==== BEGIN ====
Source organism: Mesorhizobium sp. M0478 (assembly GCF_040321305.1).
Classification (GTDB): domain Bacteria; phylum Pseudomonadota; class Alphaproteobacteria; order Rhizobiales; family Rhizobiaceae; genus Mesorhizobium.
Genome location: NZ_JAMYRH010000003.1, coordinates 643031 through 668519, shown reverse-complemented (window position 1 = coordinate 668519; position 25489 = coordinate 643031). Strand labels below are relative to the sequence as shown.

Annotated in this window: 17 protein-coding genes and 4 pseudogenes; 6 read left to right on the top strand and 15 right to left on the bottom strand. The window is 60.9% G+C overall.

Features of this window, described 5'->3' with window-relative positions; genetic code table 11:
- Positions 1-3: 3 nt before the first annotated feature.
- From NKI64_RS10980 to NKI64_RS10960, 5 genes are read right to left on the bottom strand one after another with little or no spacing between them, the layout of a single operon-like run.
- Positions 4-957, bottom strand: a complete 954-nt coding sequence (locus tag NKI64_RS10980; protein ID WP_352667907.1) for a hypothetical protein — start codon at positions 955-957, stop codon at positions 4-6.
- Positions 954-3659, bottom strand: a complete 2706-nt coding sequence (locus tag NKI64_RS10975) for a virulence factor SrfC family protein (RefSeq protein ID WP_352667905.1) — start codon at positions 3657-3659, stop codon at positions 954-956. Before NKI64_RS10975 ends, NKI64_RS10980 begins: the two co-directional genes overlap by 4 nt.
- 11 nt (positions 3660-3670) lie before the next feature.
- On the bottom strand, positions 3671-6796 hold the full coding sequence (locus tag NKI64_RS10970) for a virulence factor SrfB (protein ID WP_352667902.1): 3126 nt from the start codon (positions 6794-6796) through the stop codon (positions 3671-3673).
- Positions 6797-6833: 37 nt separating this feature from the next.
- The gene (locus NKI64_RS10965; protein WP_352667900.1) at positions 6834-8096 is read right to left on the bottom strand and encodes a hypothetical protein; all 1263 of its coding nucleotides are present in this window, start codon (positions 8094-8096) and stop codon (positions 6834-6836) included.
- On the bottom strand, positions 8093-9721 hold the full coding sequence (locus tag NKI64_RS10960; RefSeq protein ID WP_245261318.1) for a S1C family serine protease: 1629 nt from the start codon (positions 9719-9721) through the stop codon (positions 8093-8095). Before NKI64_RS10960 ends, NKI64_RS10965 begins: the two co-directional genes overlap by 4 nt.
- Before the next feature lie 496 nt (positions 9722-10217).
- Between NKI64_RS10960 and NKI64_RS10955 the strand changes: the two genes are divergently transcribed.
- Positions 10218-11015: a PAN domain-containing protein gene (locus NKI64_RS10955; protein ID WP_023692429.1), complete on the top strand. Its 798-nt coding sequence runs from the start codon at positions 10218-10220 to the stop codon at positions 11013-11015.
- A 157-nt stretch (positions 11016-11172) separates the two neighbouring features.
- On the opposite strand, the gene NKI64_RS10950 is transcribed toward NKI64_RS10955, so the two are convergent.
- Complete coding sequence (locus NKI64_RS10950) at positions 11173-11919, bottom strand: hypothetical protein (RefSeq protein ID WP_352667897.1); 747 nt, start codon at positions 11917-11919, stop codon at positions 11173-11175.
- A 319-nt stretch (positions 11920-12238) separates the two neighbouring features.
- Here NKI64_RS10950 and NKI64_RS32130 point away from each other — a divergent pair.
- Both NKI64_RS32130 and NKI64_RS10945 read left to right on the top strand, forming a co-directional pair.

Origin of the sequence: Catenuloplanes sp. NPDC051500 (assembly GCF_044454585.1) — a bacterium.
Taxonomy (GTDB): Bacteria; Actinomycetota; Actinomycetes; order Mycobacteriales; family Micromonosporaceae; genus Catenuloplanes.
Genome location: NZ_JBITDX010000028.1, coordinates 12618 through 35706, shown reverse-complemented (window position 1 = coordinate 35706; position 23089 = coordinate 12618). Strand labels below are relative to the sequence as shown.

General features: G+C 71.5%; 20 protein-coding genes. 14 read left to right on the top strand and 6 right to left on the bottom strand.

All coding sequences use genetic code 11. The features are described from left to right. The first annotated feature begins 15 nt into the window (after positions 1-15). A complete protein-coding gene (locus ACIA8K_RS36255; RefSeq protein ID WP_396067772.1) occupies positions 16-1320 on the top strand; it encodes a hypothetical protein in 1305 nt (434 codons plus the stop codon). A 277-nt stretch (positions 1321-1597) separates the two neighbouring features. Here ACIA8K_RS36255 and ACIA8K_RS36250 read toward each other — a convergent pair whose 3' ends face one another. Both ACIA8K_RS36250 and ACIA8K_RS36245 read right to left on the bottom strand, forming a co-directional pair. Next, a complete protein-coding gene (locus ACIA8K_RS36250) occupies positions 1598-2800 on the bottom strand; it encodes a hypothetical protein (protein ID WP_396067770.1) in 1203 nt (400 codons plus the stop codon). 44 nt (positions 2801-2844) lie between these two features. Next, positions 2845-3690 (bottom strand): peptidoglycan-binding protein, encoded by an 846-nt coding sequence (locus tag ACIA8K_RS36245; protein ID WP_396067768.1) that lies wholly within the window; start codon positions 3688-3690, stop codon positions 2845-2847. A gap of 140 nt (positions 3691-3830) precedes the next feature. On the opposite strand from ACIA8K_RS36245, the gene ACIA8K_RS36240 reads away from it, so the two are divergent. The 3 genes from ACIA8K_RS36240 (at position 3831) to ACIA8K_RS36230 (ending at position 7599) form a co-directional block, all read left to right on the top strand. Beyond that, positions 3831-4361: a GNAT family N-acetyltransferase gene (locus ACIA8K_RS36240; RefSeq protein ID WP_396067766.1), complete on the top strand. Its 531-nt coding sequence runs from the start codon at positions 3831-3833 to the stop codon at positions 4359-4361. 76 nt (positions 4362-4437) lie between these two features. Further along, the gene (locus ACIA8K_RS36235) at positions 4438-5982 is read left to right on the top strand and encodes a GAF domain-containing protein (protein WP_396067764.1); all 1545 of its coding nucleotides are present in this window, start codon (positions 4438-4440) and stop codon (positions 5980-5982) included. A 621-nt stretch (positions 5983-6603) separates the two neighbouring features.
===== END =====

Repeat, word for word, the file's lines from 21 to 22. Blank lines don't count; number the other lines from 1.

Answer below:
- A 319-nt stretch (positions 11920-12238) separates the two neighbouring features.
- Here NKI64_RS10950 and NKI64_RS32130 point away from each other — a divergent pair.